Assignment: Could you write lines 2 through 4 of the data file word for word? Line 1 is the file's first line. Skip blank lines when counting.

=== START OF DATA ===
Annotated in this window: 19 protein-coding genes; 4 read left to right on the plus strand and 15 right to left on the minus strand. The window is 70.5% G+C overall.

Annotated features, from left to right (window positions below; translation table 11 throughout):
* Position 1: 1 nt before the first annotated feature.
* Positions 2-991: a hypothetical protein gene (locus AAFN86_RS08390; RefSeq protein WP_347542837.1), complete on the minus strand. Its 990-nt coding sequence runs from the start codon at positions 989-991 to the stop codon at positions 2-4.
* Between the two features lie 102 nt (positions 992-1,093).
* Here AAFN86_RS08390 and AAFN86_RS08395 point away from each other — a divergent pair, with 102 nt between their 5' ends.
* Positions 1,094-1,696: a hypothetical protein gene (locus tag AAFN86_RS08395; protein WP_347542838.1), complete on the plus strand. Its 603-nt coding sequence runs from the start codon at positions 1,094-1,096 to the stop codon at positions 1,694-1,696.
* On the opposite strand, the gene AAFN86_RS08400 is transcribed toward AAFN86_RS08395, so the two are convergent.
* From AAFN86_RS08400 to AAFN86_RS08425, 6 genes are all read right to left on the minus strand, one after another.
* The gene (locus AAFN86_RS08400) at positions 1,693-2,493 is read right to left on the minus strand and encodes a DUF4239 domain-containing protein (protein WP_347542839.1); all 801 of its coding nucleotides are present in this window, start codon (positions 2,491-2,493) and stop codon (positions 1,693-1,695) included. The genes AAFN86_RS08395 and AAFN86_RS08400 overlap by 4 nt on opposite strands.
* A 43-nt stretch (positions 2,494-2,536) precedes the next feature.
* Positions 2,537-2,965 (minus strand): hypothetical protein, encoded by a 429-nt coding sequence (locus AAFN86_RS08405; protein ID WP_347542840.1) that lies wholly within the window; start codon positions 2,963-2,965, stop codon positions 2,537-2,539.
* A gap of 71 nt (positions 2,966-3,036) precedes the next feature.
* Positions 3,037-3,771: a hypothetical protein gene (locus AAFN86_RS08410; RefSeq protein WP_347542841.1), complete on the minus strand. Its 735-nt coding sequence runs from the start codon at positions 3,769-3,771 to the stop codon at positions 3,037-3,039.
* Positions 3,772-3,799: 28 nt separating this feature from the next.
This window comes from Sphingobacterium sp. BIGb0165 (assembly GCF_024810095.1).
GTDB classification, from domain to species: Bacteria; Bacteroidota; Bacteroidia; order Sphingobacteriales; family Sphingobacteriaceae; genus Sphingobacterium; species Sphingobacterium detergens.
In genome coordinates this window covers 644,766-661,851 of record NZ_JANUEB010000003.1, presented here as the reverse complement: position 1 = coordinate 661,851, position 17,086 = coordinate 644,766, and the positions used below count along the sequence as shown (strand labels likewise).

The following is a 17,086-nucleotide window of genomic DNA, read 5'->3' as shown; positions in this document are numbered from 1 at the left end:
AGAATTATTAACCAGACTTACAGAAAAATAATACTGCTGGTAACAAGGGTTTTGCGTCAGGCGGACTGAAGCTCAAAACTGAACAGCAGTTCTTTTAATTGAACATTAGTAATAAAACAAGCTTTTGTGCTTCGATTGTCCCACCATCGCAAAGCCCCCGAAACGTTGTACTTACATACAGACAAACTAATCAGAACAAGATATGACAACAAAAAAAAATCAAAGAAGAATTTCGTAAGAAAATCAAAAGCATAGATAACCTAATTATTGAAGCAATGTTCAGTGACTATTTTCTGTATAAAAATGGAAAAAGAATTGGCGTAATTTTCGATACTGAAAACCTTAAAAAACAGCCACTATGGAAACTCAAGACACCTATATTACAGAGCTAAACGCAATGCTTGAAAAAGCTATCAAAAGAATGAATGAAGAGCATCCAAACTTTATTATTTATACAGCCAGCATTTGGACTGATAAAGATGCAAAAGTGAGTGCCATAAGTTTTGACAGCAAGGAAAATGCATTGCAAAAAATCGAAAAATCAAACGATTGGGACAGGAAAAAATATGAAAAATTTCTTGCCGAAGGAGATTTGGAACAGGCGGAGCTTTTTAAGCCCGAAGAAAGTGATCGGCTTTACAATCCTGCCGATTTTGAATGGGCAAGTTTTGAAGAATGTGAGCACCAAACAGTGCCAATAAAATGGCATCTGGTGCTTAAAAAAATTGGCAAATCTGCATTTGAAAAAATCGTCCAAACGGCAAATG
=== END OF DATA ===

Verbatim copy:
Annotated features, from left to right (window positions below; translation table 11 throughout):
* Position 1: 1 nt before the first annotated feature.
* Positions 2-991: a hypothetical protein gene (locus AAFN86_RS08390; RefSeq protein WP_347542837.1), complete on the minus strand. Its 990-nt coding sequence runs from the start codon at positions 989-991 to the stop codon at positions 2-4.